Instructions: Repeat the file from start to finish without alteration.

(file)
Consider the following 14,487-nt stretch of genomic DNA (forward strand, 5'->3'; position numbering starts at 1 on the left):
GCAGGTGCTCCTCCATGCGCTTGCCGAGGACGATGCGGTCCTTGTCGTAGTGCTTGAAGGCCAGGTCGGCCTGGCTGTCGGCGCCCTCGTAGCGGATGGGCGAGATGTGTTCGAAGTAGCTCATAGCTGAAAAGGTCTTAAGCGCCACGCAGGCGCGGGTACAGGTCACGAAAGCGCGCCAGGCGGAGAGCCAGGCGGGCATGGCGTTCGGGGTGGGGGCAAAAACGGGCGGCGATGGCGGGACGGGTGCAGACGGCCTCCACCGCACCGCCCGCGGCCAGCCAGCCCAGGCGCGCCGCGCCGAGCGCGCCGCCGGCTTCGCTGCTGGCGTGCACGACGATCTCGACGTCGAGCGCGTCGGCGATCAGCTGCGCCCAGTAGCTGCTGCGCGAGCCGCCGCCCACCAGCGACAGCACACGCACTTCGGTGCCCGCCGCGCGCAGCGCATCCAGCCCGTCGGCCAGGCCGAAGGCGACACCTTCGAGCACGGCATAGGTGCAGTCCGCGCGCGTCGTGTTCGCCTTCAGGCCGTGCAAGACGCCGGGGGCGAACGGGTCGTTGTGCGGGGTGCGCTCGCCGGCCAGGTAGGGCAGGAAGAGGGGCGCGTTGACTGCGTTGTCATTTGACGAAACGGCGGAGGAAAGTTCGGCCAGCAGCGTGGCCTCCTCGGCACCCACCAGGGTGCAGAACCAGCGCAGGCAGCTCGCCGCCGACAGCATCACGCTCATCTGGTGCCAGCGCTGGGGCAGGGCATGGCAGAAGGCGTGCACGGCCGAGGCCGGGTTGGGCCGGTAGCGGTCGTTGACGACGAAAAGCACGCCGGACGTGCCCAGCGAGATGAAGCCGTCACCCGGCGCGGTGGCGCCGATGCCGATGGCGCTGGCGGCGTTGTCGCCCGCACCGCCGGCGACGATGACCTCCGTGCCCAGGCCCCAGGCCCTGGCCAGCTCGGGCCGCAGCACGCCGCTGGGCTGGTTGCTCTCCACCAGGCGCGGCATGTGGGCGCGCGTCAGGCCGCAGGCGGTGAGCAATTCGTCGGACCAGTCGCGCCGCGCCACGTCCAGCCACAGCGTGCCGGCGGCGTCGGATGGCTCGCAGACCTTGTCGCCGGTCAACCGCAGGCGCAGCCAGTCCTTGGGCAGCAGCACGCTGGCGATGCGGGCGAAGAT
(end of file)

Consider the following 14,487-nt stretch of genomic DNA (forward strand, 5'->3'; position numbering starts at 1 on the left):
GCAGGTGCTCCTCCATGCGCTTGCCGAGGACGATGCGGTCCTTGTCGTAGTGCTTGAAGGCCAGGTCGGCCTGGCTGTCGGCGCCCTCGTAGCGGATGGGCGAGATGTGTTCGAAGTAGCTCATAGCTGAAAAGGTCTTAAGCGCCACGCAGGCGCGGGTACAGGTCACGAAAGCGCGCCAGGCGGAGAGCCAGGCGGGCATGGCGTTCGGGGTGGGGGCAAAAACGGGCGGCGATGGCGGGACGGGTGCAGACGGCCTCCACCGCACCGCCCGCGGCCAGCCAGCCCAGGCGCGCCGCGCCGAGCGCGCCGCCGGCTTCGCTGCTGGCGTGCACGACGATCTCGACGTCGAGCGCGTCGGCGATCAGCTGCGCCCAGTAGCTGCTGCGCGAGCCGCCGCCCACCAGCGACAGCACACGCACTTCGGTGCCCGCCGCGCGCAGCGCATCCAGCCCGTCGGCCAGGCCGAAGGCGACACCTTCGAGCACGGCATAGGTGCAGTCCGCGCGCGTCGTGTTCGCCTTCAGGCCGTGCAAGACGCCGGGGGCGAACGGGTCGTTGTGCGGGGTGCGCTCGCCGGCCAGGTAGGGCAGGAAGAGGGGCGCGTTGACTGCGTTGTCATTTGACGAAACGGCGGAGGAAAGTTCGGCCAGCAGCGTGGCCTCCTCGGCACCCACCAGGGTGCAGAACCAGCGCAGGCAGCTCGCCGCCGACAGCATCACGCTCATCTGGTGCCAGCGCTGGGGCAGGGCATGGCAGAAGGCGTGCACGGCCGAGGCCGGGTTGGGCCGGTAGCGGTCGTTGACGACGAAAAGCACGCCGGACGTGCCCAGCGAGATGAAGCCGTCACCCGGCGCGGTGGCGCCGATGCCGATGGCGCTGGCGGCGTTGTCGCCCGCACCGCCGGCGACGATGACCTCCGTGCCCAGGCCCCAGGCCCTGGCCAGCTCGGGCCGCAGCACGCCGCTGGGCTGGTTGCTCTCCACCAGGCGCGGCATGTGGGCGCGCGTCAGGCCGCAGGCGGTGAGCAATTCGTCGGACCAGTCGCGCCGCGCCACGTCCAGCCACAGCGTGCCGGCGGCGTCGGATGGCTCGCAGACCTTGTCGCCGGTCAACCGCAGGCGCAGCCAGTCCTTGGGCAGCAGCACGCTGGCGATGCGGGCGAAGAT